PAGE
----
Zverev’s and Tsitsipas’s losses, however, speak to the alarming trend of talented, heavily hyped young men’s players consistently failing to make a dent at the slams. For years, Zverev has been heralded as a player with the necessary athletic gifts to ascend to the No. 1 ranking. He’s already notched several impressive victories during his career, but has not advanced past the quarterfinals stage at any Grand Slam. Tsitsipas sent shockwaves through the tennis world this past January when he upset Roger Federer in the fourth round of the Australian Open in what some deemed a changing-of-the-guard type of moment. When Rafael Nadal subsequently wiped the floor with Tsitsipas in the semifinals, fans were reminded that the members of the “big three” retain a stranglehold on the slams. (Federer, Nadal, and Novak Djokovic have split the past 10 major titles among themselves.)
The inability of young male players to challenge the Federer-Nadal-Djokovic triumvirate has begun to raise questions about what exactly is keeping them from fully capitalizing on their obvious potential. This June, the six-time Grand Slam singles winner Boris Becker lambasted male players under the age of 28 for failing, in his words, to “show up” on the sport’s biggest stages. Becker—who captured his first Wimbledon singles title in 1985 at the tender age of 17 and therefore has firsthand knowledge of the mettle that unproven athletes must possess in order to displace established champions—reckoned that young players today have the skill but not the proper temperament. “It’s a certain mentality, mind-set, attitude that makes the difference between winning and losing,” Becker said.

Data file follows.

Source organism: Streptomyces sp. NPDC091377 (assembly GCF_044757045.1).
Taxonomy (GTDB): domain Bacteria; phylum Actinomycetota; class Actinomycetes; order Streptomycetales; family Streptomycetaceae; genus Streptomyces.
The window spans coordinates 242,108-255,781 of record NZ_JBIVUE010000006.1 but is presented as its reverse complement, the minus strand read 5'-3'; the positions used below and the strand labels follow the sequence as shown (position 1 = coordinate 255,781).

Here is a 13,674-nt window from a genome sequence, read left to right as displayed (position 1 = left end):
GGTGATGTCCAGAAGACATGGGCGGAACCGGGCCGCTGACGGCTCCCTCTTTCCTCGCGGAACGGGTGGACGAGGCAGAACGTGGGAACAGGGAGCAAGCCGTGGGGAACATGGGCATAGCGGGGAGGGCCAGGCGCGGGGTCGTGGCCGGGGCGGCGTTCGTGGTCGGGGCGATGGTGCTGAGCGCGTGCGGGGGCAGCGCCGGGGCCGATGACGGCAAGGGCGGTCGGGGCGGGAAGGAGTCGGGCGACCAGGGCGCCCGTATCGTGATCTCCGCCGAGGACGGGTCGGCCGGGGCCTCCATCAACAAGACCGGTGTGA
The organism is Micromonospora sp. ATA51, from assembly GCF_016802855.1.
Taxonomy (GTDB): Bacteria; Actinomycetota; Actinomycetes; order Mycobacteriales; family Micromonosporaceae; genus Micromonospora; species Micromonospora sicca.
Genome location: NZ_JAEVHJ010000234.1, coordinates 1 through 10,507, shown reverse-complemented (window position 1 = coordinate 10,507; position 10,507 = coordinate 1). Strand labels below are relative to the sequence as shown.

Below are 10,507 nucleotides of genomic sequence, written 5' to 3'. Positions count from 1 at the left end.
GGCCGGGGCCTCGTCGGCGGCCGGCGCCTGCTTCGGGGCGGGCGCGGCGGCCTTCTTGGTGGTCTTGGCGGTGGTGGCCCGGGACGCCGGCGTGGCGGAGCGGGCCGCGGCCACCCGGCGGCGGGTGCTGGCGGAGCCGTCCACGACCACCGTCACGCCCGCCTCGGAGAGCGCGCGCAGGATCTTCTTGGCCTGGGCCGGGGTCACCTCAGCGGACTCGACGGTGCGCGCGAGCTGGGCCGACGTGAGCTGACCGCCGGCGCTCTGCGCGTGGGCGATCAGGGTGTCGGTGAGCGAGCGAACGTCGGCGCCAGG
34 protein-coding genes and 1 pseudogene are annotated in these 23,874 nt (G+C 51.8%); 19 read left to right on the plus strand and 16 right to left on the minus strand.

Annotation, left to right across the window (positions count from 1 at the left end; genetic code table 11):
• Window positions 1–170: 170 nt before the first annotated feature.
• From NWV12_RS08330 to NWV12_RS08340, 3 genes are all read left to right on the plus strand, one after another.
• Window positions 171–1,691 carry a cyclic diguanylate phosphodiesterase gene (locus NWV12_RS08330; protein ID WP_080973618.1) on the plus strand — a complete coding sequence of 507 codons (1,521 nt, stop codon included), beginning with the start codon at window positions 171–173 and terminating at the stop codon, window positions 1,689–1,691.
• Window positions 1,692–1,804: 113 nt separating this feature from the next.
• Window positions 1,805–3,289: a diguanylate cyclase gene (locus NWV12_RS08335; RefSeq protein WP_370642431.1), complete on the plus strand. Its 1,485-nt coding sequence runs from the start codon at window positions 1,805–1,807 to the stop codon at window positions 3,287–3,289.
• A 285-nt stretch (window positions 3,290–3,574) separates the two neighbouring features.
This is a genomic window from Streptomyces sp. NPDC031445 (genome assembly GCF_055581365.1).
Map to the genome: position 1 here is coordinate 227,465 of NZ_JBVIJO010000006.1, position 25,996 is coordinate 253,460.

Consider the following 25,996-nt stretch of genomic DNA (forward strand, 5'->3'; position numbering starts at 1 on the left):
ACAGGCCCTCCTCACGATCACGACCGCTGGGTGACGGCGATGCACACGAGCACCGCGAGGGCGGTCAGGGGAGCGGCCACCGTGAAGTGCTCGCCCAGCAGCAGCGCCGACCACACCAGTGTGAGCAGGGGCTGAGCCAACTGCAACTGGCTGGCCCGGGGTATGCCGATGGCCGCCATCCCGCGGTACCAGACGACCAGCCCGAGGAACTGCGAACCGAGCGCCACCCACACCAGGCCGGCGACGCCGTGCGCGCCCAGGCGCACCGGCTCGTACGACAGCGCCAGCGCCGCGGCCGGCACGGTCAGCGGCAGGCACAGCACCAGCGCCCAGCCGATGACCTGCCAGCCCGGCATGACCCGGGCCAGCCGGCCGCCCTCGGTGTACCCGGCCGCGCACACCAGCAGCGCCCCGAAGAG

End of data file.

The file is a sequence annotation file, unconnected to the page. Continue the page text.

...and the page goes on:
That mind-set is difficult to find among the ranks of the ATP tour’s younger players. When Zverev lost to Djokovic in the quarterfinals of this year’s French Open, he reacted to the defeat with the verbal equivalent of a shrug, telling members of the press, “He’s world No. 1 for a reason.” This June, 25-year-old Dominic Thiem lost his second straight French Open to Nadal, and in his runner-up speech, Thiem not only referred to Nadal as a “legend of our sport,” but went so far as to say he enjoyed spending time with the members of Nadal’s team while traveling on the tour. (Today, Thiem lost his first-round match at Wimbledon to the American Sam Querrey.)
Such intergenerational bonhomie used to be unheard-of in men’s tennis. Players such as John McEnroe and Jimmy Connors spent their entire careers projecting a sense of antipathy toward both older and younger rivals. Björn Borg and Ivan Lendl weren’t as overtly nasty, but they certainly didn’t waste any breath praising the players who beat them. Nowadays, most young players show such a pronounced sense of reverence toward their elders that when Nick Kyrgios took to a podcast and rebuked the living daylights out of Djokovic and Nadal, the gesture felt borderline obscene. These verbal attacks may have gone too far, but they at least suggest that the 24-year-old Australian understands that his primary job as a tennis player isn’t to make nice with the tour veterans. (Kyrgios won a tense, five-set opening-round match against his countryman Jordan Thompson today.)